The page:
On Pages 51-52 Elinor discusses her abortion experience. She says choices are a fairytale and that she had always been pro-choice but now realized that she had no choice. Has your stance on abortion changed at all since you began suffering form infertility?
I have always been pro-choice, believing that a woman's right to choose trumped anything else. Even though I have suffered with infertility, and pregnancy loss, I still hold the same viewpoint. I think that there are too many circumstances, and each individual needs to make that decision for themselves. I would definitely feel more saddened by the news of someone having to make that decision now though. I did believe that my baby was a baby right from the start. Someone having an abortion may believe this also, making their decision all the more difficult. I now am much more aware of the struggle that someone having to make that decision would go through.
In the beginning of Chapter 4, Elinor finds it difficult to look at a newborn and its mother in the seat next to her. She says she isn't so much sad that she can't have a baby of her own but that she can't give her husband a child. Do you find your infertility more painful because of your desire to experience pregnancy and childbirth or because of your desire to see your spouse as a father?
I think that I personally find my infertility more painful because I may never get to experience pregnancy and childbirth. One of my biggest fears is that the 13 short weeks I was pregnant before may be the only time I will ever be pregnant. I know that I will be a mother someday, though, no matter how we finally get there. There are alternative ways to become a family, and if we choose to adopt, my spouse will get to be a father. If that is how our family is built he still gets to parent a child.
Lolly describes how Elinor became superstitious in her attempts to conceive. "At one point she thought they should throw out the unlucky mattress...That's when she and Ted started checking into hotel rooms on weekends, trying to make getting pregnant fun." Did you ever engage in rituals to get around superstitions? How did you alter your behavior or possession to improve your odds?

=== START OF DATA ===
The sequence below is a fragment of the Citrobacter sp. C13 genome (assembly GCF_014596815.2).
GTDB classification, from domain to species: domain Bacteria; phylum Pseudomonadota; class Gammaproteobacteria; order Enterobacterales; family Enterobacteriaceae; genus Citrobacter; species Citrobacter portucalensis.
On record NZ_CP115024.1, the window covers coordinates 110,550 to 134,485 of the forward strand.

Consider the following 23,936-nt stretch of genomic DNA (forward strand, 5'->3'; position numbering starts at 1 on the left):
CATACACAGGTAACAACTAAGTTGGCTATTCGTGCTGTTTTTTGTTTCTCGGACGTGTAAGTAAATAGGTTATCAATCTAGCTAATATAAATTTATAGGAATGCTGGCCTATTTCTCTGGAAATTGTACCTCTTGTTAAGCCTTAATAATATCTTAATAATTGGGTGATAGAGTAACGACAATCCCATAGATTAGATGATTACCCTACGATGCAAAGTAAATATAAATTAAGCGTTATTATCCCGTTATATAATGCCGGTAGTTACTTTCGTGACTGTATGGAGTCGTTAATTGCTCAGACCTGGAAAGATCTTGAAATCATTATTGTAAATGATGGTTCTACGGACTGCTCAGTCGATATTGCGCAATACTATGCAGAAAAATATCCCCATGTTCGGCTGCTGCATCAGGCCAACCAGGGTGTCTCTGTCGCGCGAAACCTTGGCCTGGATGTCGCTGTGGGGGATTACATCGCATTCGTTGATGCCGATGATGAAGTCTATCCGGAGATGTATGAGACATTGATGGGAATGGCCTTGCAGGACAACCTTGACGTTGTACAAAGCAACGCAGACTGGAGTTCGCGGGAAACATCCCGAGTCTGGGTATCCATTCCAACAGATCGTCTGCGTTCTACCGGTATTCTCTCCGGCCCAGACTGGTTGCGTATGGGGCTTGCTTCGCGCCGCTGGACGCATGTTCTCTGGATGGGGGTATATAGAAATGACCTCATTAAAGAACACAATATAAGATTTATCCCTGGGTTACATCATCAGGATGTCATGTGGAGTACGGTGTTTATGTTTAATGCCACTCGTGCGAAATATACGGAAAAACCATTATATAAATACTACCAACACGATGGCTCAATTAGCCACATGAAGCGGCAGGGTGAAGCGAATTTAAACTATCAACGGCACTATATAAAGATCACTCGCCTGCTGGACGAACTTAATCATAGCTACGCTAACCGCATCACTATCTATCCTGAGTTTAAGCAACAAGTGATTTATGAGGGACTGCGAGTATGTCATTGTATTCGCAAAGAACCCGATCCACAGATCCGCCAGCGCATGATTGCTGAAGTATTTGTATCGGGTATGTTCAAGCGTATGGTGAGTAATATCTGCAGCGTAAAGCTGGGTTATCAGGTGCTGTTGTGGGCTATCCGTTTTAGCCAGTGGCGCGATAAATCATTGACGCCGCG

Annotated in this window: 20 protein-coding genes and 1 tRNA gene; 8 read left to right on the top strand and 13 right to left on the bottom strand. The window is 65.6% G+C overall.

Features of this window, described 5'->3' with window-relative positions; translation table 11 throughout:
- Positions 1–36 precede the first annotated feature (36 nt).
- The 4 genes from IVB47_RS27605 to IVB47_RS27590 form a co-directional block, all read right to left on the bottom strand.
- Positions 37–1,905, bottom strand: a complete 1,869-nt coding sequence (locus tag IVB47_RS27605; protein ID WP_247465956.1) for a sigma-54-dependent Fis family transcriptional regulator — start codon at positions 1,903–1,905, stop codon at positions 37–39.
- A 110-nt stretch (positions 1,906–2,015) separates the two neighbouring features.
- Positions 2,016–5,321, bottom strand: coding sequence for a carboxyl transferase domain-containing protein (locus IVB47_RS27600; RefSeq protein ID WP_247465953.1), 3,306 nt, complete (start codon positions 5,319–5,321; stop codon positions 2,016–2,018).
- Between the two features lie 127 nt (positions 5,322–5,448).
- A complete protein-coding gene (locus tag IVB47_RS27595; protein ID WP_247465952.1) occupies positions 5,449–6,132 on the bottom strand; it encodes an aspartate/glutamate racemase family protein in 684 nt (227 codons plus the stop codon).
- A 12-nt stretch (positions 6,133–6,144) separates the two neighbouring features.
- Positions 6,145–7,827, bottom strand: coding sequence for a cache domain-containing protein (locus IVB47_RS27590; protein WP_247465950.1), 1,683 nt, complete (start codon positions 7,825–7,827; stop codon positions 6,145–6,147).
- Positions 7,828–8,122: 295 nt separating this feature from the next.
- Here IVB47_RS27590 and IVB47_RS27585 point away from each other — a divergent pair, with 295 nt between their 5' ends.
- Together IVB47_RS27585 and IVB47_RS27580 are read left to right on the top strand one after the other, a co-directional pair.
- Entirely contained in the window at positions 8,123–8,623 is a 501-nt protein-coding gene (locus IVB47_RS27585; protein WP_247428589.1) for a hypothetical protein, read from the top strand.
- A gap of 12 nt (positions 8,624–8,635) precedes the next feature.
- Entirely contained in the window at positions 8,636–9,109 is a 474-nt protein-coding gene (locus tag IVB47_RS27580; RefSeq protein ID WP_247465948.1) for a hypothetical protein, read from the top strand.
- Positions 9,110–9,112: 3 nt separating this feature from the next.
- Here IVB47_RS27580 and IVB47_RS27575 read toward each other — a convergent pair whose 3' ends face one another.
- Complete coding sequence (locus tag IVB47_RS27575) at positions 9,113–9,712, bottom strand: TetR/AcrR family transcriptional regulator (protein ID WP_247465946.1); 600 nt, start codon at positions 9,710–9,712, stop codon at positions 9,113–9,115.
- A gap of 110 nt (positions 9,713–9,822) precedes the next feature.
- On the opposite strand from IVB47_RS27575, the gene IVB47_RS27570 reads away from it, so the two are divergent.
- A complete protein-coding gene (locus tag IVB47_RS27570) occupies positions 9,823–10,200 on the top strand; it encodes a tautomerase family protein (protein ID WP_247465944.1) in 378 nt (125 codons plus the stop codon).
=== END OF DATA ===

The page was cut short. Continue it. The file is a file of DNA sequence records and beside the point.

There have been many cycles where I have altered my behavior and possessions to try and improve my odds. After numerous failures, it makes you start to wonder if things like lucky charms or items will help. I have purchased a miracle angel figurine which I had to have on my nightstand each day during one cycle. I have cut out pictures of babies from magazines in an attempt to help myself "visualize" the successful outcome. I have read and tried feng shui things in the bedroom, like making sure nothing is underneath the bed while trying to conceive to create a clear path to baby-making. I have repeated mantras to myself - "I will get a BFP and I won't take no for an answer", during daily meditation. It all sounds funny now that it's written down, and hopefully people do not think I am completely out of my mind now. But when you are in a state of near desperation you will do almost anything to have success.
Elinor participates in a book club meeting following her miscarriage and finds that "no one gets her"...and thinks "why should they? She's a barren, bitter, self-pitying grouch. She hates this book club. She smiles and loosens her grip on the stem of her wineglass, afraid she might snap it in half." Do you find yourself having similar experiences? Would the infertility struggle be easier for you if you felt that people "got you" or not?
I do have similar experiences all the time. I work in a youth-serving organization, so we work with children, and also my office is comprised mainly of women. Of course, partly because of the nature of the business, topics often focus on children and families. I find it difficult to even participate in these conversations. And when the topic turns to pregnancy and child rearing I feel like Elinor did, nearly breaking the glass. I don't get their conversations and they definitely don't understand me either. I have lost numerous friends because of our struggle with infertility and because of my miscarriage. People move on, they have families, and often they focus so much on topics involving their pregnancies and children that I sometimes wonder if that is the only way they define themselves. I think it would be easier if people understood my struggle more. I think that is why I post on bulletin boards, and also why I started blogging. It is also why I have been trying, with no success so far, to begin a new support group in my area. To feel a part of a larger community who knows what I am facing each day.
Intrigued by the idea of a book tour and want to read more about Happiness Sold Separately? Hop along to more stops on the Barren Bitches Book Tour by visiting the master list at http://stirrup-queens.blogspot.com/. Want to come along for the next tour? Sign up begins today for tour #8 (The Handmaid's Tale by Margaret Atwood) and all are welcome to join along . All you need is a book and blog.